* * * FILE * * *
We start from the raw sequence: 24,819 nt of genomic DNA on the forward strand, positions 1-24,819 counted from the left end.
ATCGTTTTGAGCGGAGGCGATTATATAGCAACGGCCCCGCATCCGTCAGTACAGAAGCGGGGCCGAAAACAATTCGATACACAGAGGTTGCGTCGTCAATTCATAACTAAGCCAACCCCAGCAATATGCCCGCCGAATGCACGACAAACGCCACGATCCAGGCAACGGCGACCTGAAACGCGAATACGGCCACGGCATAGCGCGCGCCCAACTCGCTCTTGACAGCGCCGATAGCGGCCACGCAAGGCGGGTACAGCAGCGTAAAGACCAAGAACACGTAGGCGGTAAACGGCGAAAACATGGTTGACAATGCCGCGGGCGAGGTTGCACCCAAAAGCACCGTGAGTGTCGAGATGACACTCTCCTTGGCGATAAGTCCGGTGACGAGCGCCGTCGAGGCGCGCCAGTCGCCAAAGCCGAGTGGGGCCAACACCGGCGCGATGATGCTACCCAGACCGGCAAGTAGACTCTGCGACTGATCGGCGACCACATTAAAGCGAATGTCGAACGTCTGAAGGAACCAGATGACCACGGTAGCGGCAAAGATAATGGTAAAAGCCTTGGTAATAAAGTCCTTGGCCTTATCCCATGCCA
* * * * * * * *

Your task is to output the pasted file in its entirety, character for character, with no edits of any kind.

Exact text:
We start from the raw sequence: 24,819 nt of genomic DNA on the forward strand, positions 1-24,819 counted from the left end.
ATCGTTTTGAGCGGAGGCGATTATATAGCAACGGCCCCGCATCCGTCAGTACAGAAGCGGGGCCGAAAACAATTCGATACACAGAGGTTGCGTCGTCAATTCATAACTAAGCCAACCCCAGCAATATGCCCGCCGAATGCACGACAAACGCCACGATCCAGGCAACGGCGACCTGAAACGCGAATACGGCCACGGCATAGCGCGCGCCCAACTCGCTCTTGACAGCGCCGATAGCGGCCACGCAAGGCGGGTACAGCAGCGTAAAGACCAAGAACACGTAGGCGGTAAACGGCGAAAACATGGTTGACAATGCCGCGGGCGAGGTTGCACCCAAAAGCACCGTGAGTGTCGAGATGACACTCTCCTTGGCGATAAGTCCGGTGACGAGCGCCGTCGAGGCGCGCCAGTCGCCAAAGCCGAGTGGGGCCAACACCGGCGCGATGATGCTACCCAGACCGGCAAGTAGACTCTGCGACTGATCGGCGACCACATTAAAGCGAATGTCGAACGTCTGAAGGAACCAGATGACCACGGTAGCGGCAAAGATAATGGTAAAAGCCTTGGTAATAAAGTCCTTGGCCTTATCCCATGCCA